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The story of Jean-Louis Fargeon, the perfumer of Marie-Antoinette

Fargeon et ses parfums

The most beautiful stories are often a blend of several, converging tales. Behind Maison Gellé Frères’s history stands the story of Jean-Louis Fargeon, perfumer of the Dauphine, Marie-Antoinette of Austria. And that’s the tale we’ll explore today, by leaping back into the past, to the Age of Enlightenment.


A most precious legacy

Jean-Louis Fargeon comes from a long line of perfumers-apothecaries, renowned for their health concoctions and “beauty perfumes”. He was born in 1748 in Montpellier, the Mecca of French perfumery in the 18th century thanks to its medical faculty, which was the original cradle of perfume creation in the city. There, he acquired the know-how that would allow him to move to the capital, as Jean-Louis Fargeon had dreamed of the grandeur of Versailles since his childhood…

First steps in Paris, first scents met with resounding success

Our young Southerner opened his first Parisian boutique in Rue du Roule, in the 1st arrondissement. Faithful to his dynasty’s reputation, he created care products and perfumes that would serve as inspiration for modern cosmetics. He made numerous products: perfumed gloves, floral compositions, make-up, ointments, invigorating waters, eaux-de-vie, and lavender waters… His shop quickly aroused curiosity and became a temple for Parisian coquettes, while his laboratory soon became a lair for scholars and enthusiasts. But Jean-Louis Fargeon did not forget his childhood dreams, and his ambitions only grew larger. After all, Versailles was only a few miles away…

A very special customer…

Jean-Louis Fargeon met Madame Du Barry, the last favourite of Louis XV, who succeeded Madame de Pompadour. She became his client. Daughter of a seamstress and a monk of the Third Order of Saint Francis, she who was nicknamed “Mademoiselle l’Ange” was initially destined to an ordinary life. But her stunning beauty left no man indifferent, and she was noticed by Louis XV, who offered her to settle in comfortably in Versailles. She was despised for her modest origins and envied by the Court – especially by Marie-Antoinette. Whatever the gossip and rivalries, it was Madame Du Barry who introduced Jean-Louis Fargeon to this new league of potential customers.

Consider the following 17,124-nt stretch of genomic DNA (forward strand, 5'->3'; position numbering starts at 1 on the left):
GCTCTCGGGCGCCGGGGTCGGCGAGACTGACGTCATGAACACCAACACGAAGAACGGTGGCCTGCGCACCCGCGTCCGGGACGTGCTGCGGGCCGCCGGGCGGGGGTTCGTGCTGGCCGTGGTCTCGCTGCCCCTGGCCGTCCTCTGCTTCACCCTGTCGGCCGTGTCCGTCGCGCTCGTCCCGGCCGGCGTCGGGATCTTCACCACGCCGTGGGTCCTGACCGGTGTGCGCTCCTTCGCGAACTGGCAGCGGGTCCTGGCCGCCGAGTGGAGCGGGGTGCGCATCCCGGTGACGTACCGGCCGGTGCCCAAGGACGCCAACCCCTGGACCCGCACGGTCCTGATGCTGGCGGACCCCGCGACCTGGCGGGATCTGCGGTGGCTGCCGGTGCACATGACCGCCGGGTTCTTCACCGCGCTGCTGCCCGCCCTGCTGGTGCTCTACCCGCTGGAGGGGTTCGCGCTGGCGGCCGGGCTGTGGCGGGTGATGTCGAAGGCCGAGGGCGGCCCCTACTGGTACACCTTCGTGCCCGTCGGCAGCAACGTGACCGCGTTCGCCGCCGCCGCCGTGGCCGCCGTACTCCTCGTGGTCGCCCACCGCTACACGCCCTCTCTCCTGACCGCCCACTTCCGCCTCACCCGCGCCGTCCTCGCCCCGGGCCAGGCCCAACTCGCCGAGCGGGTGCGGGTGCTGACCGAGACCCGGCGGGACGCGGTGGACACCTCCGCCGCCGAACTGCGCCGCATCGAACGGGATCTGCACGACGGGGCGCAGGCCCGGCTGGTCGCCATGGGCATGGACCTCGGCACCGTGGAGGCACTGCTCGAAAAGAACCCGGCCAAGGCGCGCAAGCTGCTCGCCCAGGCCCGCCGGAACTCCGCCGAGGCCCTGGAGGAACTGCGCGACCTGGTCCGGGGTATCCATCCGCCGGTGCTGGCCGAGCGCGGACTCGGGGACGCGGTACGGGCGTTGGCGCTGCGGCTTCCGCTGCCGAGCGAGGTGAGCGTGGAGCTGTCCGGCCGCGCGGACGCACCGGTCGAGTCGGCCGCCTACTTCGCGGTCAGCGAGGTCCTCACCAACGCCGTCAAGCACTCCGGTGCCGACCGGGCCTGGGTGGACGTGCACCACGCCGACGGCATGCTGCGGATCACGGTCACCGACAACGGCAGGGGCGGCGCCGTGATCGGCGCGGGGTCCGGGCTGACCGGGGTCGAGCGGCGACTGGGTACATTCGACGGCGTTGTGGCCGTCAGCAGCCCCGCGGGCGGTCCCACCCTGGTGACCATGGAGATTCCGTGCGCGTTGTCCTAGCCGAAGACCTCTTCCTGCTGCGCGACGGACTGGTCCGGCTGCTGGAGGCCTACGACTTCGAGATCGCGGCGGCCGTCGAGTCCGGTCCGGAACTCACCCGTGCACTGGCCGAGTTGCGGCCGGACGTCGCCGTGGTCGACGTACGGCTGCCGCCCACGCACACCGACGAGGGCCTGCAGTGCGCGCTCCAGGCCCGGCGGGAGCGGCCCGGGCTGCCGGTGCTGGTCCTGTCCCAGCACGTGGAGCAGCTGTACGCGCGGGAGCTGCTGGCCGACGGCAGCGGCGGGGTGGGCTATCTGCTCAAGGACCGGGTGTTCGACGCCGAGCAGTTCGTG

Jean-Louis Fargeon, perfumer for Marie-Antoinette and her children

Jean-Louis Fargeon possesses a definite yet uncommon edge to seduce the Queen of France: he knows how to adapt his creations to the tastes and moods of the Dauphine, as he elaborates bespoke scents suited to each circumstance. When the Dauphine gave birth to her first child in 1778, for example, he created an “Eau d’Ange” (Angel Water), gentler and less spirituous than the “Esprits Ardents” (Ardent Spirits) she had enjoyed until then. Jean-Louis Fargeon also perfumed the Queen’s baths with small homemade balls made from incense and blueberry or quince oils. It was said among courtiers that a visit from Marie-Antoinette would always leave a sweet smell of spring behind…

Portrait of Queen Marie Antoinette of France (1755-1793), after 1783. Private Collection. (Photo by Fine Art Images/Heritage Images/Getty Images)

After the French Revolution, Jean-Louis Fargeon remained fully devoted to the royal family. He was arrested during the Terror for a case of false Assignats, a fiduciary currency, but was ultimately acquitted on the 9th Thermidor, the day of Robespierre’s fall. Despite these events, he never gave up on his career and signed a treaty of perfumery in 1801 and, above all, became the official supplier for the imperial court. He died in 1806, not without entrusting his precious knowledge to promising young perfumers…

Jean-Louis Fargeon and Gellé Frères: passing down know-how

Jean-Louis Fargeon’s story merged with that of our Maison when he bequeathed his know-how and plant expertise to the Gellé brothers, Jean-Baptiste and Augustin. They in turn opened their first boutique in Paris in 1826 and enjoyed the success we still know today, with the royal brand now perfuming modern queens all over the world.

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